How to Manage Pests

UC Pest Management Guidelines

Turfgrass

Seed Rot and Damping Off

Pathogens: Pythium spp., Rhizoctonia spp., Fusarium spp.

(Reviewed 9/09, updated 9/09, pesticides updated 12/16)

In this Guideline:


DESCRIPTION OF THE DISEASE

Seeds affected by seed rot are rather dry and do not germinate. Damping off may affect seedlings at either the pre- or postemergence stage. The hypocotyl area of seedlings is particularly susceptible. Seedlings appear water soaked, then blacken, shrivel, and turn brown with stunted growth.

SUSCEPTIBLE TURFGRASSES

All grasses are susceptible to these diseases.

CONDITIONS FAVORING DISEASE

Seed rot and damping off can occur at a wide range of temperatures (50°to 100°F) but are more common at temperatures above 70°F. Seed rot and damping off are favored by excessive moisture and by sowing seeds of low viability above the recommended rates, especially during periods unfavorable for seed germination and growth.

MANAGEMENT

Before planting a site with turfgrass, make sure the soil is adequately aerated and there is good drainage. Sow fresh, healthy seed at recommended rates and seasons. Do not seed cool-season turfgrass during hot weather. As the turfgrass grows, avoid overwatering. Seeds should be treated with fungicide before they are planted and again at first evidence of symptoms of damping off.

Treatment Decisions

Mancozeb, captan, thiram and mefenoxam are common fungicide seed treatments. Resistance has developed to mefenoxam for Pythium in a number oflocations in the United States. Practice resistance management by alternating the use of fungicides with a different chemistry. In cases where mefenoxam no longer provides control, switch to a fungicide in a different chemical class.

Common name Amount to use Ag Use
REI‡
NonAg Use
PHI‡
(Example trade name)   (hours) (days)

UPDATED: 12/16
Calculate impact of pesticide on air quality
Bee precaution pesticide ratings
When choosing a pesticide, consider its usefulness in an IPM program by reviewing the pesticide's properties, efficacy, application timing, and information relating to resistance management, honey bees (PDF), and environmental impact. Not all registered pesticides are listed. Always read the label of the product being used.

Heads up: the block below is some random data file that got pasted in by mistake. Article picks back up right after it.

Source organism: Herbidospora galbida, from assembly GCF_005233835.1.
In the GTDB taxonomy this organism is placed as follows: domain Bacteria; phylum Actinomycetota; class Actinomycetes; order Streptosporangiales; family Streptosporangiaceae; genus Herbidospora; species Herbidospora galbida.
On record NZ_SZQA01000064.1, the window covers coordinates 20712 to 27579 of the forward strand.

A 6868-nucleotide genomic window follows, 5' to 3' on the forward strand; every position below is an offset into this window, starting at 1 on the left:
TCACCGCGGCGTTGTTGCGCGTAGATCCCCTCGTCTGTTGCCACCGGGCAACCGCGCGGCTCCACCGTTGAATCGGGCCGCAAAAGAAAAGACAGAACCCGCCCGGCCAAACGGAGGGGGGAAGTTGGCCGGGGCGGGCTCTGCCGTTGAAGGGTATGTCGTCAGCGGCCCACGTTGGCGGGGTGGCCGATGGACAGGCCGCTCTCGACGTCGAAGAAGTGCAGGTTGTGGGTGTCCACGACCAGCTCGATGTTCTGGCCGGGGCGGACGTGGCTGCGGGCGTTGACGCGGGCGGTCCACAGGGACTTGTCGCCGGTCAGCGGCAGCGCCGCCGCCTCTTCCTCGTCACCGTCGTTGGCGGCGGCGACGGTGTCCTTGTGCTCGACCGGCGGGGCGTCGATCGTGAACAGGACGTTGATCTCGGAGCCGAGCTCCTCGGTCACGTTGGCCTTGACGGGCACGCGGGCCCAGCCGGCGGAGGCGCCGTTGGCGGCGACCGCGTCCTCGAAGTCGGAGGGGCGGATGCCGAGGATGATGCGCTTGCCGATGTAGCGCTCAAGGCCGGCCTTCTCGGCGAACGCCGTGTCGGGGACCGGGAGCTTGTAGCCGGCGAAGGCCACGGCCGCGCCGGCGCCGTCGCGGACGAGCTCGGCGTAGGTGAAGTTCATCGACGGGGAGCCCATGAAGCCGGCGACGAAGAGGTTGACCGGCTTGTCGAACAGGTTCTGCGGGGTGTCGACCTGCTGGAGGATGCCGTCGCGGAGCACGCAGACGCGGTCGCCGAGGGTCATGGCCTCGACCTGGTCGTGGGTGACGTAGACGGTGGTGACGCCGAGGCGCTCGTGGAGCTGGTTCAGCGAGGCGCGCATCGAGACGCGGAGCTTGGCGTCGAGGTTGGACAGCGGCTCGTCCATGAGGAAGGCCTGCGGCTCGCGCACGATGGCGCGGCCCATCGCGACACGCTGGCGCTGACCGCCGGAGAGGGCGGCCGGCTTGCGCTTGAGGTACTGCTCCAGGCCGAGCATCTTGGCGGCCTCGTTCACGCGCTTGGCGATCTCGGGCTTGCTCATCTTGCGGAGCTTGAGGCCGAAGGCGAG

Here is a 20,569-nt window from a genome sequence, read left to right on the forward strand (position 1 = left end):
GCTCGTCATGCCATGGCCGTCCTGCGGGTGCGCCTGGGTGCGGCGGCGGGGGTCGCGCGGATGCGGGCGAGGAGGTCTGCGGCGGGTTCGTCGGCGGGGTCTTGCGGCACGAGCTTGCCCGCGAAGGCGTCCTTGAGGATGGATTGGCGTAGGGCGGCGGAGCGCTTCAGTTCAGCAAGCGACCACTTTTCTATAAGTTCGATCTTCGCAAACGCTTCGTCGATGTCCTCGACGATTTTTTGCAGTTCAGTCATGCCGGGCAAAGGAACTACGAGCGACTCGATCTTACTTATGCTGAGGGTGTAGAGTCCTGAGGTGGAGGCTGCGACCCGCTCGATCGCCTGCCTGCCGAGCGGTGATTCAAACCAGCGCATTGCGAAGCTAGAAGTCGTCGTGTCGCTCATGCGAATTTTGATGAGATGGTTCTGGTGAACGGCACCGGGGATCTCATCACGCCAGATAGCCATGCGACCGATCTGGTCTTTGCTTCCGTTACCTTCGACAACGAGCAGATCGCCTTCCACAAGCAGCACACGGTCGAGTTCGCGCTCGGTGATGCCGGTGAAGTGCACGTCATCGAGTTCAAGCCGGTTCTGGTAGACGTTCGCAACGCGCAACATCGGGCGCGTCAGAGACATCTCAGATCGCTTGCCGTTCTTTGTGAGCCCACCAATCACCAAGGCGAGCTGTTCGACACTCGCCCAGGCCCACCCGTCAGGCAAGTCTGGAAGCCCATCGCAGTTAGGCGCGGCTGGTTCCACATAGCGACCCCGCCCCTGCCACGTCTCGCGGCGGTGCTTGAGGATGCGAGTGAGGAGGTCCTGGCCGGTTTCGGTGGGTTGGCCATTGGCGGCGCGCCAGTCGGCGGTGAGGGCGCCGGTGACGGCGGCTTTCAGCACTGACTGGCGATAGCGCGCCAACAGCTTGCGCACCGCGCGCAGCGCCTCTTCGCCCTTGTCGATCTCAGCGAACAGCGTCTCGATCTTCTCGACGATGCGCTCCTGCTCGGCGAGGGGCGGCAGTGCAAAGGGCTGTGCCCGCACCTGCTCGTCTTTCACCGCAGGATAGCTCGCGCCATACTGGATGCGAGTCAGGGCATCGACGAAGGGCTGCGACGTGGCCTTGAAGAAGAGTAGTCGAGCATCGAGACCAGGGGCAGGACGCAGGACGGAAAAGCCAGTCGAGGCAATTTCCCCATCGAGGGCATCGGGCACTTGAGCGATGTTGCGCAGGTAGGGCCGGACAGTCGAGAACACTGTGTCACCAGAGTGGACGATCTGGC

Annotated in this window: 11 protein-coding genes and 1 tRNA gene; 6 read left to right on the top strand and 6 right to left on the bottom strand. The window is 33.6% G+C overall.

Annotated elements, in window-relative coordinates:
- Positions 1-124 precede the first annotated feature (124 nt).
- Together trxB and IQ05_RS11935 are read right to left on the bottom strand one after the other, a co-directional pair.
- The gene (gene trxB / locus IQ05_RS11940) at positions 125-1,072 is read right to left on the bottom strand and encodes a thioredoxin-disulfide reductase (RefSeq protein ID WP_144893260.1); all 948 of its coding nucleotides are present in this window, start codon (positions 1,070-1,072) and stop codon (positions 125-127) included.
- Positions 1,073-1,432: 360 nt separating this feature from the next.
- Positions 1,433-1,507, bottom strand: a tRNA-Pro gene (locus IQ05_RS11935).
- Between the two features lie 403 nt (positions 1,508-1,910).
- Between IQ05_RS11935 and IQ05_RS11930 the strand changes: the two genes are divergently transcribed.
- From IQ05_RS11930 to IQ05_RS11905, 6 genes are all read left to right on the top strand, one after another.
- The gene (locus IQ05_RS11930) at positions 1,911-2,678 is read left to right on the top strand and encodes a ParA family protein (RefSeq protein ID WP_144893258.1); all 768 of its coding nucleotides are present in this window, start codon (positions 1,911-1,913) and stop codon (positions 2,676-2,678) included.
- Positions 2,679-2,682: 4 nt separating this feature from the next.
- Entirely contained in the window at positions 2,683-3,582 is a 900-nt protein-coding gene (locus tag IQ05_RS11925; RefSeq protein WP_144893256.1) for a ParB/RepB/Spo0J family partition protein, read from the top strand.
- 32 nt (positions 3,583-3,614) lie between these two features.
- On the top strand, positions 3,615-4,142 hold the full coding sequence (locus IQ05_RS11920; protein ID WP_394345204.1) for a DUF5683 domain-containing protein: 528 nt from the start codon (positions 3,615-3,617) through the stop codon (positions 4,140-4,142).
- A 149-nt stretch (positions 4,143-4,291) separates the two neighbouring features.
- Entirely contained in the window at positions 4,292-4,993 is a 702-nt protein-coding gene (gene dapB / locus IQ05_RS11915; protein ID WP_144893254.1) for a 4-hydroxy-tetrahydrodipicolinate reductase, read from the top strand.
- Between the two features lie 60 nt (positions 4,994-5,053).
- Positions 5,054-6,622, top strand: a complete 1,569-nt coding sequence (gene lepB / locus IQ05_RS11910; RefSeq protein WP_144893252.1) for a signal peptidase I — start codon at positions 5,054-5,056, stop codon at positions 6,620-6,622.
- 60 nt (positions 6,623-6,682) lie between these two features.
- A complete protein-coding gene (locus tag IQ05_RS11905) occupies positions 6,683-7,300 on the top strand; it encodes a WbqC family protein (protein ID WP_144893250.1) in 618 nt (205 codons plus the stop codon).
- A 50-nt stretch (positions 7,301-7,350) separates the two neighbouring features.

A. CAPTAN
  (Captan 4L or 50 WP) Label rates See label Until dry
  MODE-OF-ACTION GROUP NAME (NUMBER1): Multi-site contact (M4)
 
B. FLUDIOXINIL
  (Medallion) Label rates 12 Until dry
  MODE-OF-ACTION GROUP NAME (NUMBER1): Phenylpyrrole (12)
  COMMENTS: Effective against Rhizoctonia and Fusarium.
 
C. MANCOZEB
  (Fore 80WP, Dithane M-45) Label rates 24 Until dry
  MODE-OF-ACTION GROUP NAME (NUMBER1): Multi-site contact (M3)
  COMMENTS: Effective against Pythium. Dithane M-45 registered for use on sod farms only.
 
D. MEFENOXAM
  (Apron XL) Label Rates 48
  MODE-OF-ACTION GROUP NAME (NUMBER1): Phenylamide (4)
  COMMENTS: Effective against Pythium; not effective against Rhizoctonia and Fusarium.
 
1 Group numbers are assigned by the Fungicide Resistance Action Committee (FRAC) according to different modes of actions. Fungicides with a different group number are suitable to alternate in a resistance management program. In California, make no more than one application of fungicides with mode-of-action group numbers 1, 4, 9, 11, or 17 before rotating to a fungicide with a different mode-of-action group number; for fungicides with other group numbers, make no more than two consecutive applications before rotating to fungicide with a different mode-of-action group number.
Restricted entry interval (REI) is the number of hours (unless otherwise noted) from treatment until the treated area can be safely entered without protective clothing. Agricultural use applies to sod farms and commercial seed production.
Indicates use is not listed on label.

[Precautions]

PUBLICATION

[UC Peer Reviewed]

UC IPM Pest Management Guidelines: Turfgrass
UC ANR Publication 3365-T

Diseases

A. Downer, UC Cooperative Extension, Ventura County
M. A. Harivandi, UC Cooperative Extension, Alameda County

Acknowledgment for contributions to Diseases:
F. Wong, Plant Pathology, UC Riverside
J. Hartin, UC Cooperative Extension, San Bernardino County
M. E. Grebus, Plant Pathology, UC Riverside

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